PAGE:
Each redistricting dataset merges the electoral data the SWDB collected and processed over the preceding decade with the most current census data (PL94-171). The result is a census block level dataset that allows for longitudinal analysis of electoral data over time on the same unit of analysis. Electoral data consist of the Statements of Vote (SOV) and Statements of Registration (SOR) for each statewide election. These data are collected from the Registrars of Voters for each of the 58 California counties with each election.
The SWDB collects the Statement of Vote and the Statement of Registration along with various geography files from each of the 58 counties for every statewide election. The Statement of Vote is a precinct level dataset and precincts in California change frequently between elections. The goal of the SWDB is to make election data available that can be compared over time, on the same unit of analysis – a precinct, a census block or a census tract.
Paper: Roanoke Times, The (VA)
Title: CHRISTIANSBURG IS JUST LIKE BOTETOURT COUNTY
Date: June 24, 2007
The recent Virginia GOP senate primary was almost exciting. Sen. Brandon Bell, a moderate Republican incumbent -- at least what passes for a moderate Republican in these parts -- faced a challenge from the even-farther right.
Ralph Smith eked out a narrow victory. The former Roanoke mayor will next run against Democrat Michael Breiner in November. Bell's loss turned an almost certainly safe Republican seat into a potentially competitive one.
It's enough to set a political junkie aquiver -- unless that junkie happens to live in the New River Valley.
Though the winner of the District 22 race will represent a good chunk of the valley, both candidates reside far from the New River: Breiner in Roanoke County and Smith in Botetourt County.
Not that it would have mattered if Bell had triumphed in the primary. He's from the Roanoke area too.
No, Christiansburg, Radford and part of Pulaski County will have a senator who lives nowhere near those communities.
Then there are Blacksburg, and Giles and Craig counties. Those voters live in Senate District 21 and will choose between John Edwards, a Democrat from Roanoke, and, well, John Edwards. He's running unopposed.
In January, no senator will call the New River Valley home. Come to think of it, none has in years.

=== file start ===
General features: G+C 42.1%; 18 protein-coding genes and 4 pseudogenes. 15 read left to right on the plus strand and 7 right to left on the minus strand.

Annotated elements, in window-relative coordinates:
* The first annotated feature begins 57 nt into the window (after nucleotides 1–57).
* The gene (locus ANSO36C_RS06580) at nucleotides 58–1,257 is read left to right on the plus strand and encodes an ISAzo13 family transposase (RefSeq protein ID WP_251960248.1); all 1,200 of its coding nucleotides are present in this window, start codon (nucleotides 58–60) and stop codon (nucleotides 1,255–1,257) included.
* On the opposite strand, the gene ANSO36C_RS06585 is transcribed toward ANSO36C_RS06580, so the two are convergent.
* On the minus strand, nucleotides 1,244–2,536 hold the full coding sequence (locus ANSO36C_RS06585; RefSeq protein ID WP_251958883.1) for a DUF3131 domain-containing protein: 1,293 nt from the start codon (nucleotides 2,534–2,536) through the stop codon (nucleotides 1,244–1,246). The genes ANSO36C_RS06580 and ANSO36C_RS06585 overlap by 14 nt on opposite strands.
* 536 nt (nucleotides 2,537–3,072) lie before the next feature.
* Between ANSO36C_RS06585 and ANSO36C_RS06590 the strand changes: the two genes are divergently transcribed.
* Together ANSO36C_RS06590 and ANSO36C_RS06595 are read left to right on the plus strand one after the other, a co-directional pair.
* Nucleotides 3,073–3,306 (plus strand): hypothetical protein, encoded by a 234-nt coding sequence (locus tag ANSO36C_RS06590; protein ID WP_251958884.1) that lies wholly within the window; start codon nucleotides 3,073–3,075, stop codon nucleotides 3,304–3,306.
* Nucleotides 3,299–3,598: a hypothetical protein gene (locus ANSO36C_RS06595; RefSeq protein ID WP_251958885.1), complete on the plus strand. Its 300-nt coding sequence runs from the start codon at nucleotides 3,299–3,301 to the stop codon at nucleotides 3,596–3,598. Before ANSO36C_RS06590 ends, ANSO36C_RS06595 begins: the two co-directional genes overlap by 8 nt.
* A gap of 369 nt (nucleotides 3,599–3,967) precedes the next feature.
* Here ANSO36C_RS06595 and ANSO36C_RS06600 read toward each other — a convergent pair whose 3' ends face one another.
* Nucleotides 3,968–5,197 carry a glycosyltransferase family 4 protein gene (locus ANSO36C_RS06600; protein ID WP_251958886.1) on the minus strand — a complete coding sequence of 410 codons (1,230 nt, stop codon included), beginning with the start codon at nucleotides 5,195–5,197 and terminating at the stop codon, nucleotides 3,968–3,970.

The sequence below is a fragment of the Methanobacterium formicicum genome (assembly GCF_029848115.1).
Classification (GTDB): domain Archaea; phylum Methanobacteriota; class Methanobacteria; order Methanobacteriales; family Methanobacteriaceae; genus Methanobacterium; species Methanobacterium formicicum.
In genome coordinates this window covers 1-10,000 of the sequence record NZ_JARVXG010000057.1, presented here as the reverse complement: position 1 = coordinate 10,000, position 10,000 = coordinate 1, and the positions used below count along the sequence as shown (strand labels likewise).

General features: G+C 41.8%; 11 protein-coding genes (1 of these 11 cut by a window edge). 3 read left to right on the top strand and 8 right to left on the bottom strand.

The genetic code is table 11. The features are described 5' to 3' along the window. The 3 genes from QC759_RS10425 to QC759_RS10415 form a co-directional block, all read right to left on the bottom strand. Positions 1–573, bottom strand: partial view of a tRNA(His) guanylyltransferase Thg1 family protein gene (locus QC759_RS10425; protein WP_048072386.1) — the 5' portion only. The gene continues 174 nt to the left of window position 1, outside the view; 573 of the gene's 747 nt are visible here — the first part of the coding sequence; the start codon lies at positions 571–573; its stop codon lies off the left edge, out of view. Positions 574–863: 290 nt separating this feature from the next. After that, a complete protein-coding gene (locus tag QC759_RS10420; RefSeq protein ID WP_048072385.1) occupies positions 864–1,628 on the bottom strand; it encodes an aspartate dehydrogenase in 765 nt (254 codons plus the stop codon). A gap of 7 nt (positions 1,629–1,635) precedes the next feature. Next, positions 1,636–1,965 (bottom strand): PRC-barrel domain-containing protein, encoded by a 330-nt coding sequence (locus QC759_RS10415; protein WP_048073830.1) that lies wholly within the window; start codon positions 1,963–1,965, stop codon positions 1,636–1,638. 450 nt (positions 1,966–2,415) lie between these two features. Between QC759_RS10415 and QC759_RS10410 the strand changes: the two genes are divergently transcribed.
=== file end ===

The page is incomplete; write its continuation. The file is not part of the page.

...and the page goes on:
In 2001, Republicans in the General Assembly contorted Southwest Virginia's Senate districts to serve their political needs. Democrats had done the same when they controlled the assembly, but that does not excuse the Republican redistricting ravages.
Montgomery County and some of the surrounding area were once part of one happy district. Madison Marye of Shawsville was its senator.
But Marye was a Democrat, and Republicans could not stand that Southwest Virginia produced Democratic Sens. Marye and Edwards, so they moved Marye's district across the state and cut Montgomery County in half.
The northern portion, including Blacksburg, is part of District 21. That put progressive Blacksburg in with Democratic Roanoke and conceded Edwards' Senate seat as safely blue.
The benefit for Republicans was that Blacksburg became isolated from the more conservative parts of Montgomery County, which Republicans lumped into District 22, which stretches from Radford, through Christiansburg and Salem to Botetourt County. It has gone red in every statewide election.
Sure, Bell and Edwards catch an occasional Hokie game, but no one from the second-most-populous part of Southwest Virginia speaks on the floor of the Senate.
Legislative districts are supposed to preserve communities of interest and be compact. Those goals fell by the wayside once the political hacks got their fingers on Southwest Virginia.
To take the legislative map seriously, one must believe that Christiansburg has more in common with Buchanan and Blacksburg with New Castle than C'burg and B'burg have in common with each other.
Back in reality, a compact district would have kept Montgomery County in one piece and ensured a senator spoke for the New River Valley. Crunching the numbers, Montgomery, Floyd, Giles, Pulaski and Craig counties, and the city of Radford has just about the right number of people to form a district. It might even be competitive for both Republicans and Democrats.
The next redistricting will take place in 2011, at which time the winner of the Breiner-Smith race will still be in office. It's worth asking them now if they would be willing to create a district that respects the New River Valley knowing that it could cost them their seat.
Don't hold your breath for a straight answer. Gerrymandering is not just about helping one major party or the other; it is also about protecting incumbents.
Reach out a hand to your near, dear district neighbors far to the northeast. Maybe they will put in a good word for us with the senators.
Trejbal is an editorial writer for The Roanoke Times based in the New River Valley bureau in Christiansburg.
Should the Virginia Senate include someone from the New River Valley? Post your comments on our message board at http://blogs.roanoke.com/roundtable.
map - Virginia Senate Districts 21 and 22
Copyright (c) 2007 The Roanoke Times
Author: Christian Trejbal email@example.com 381-1645
Column: Christian Trejbal
Copyright (c) 2007 The Roanoke Times
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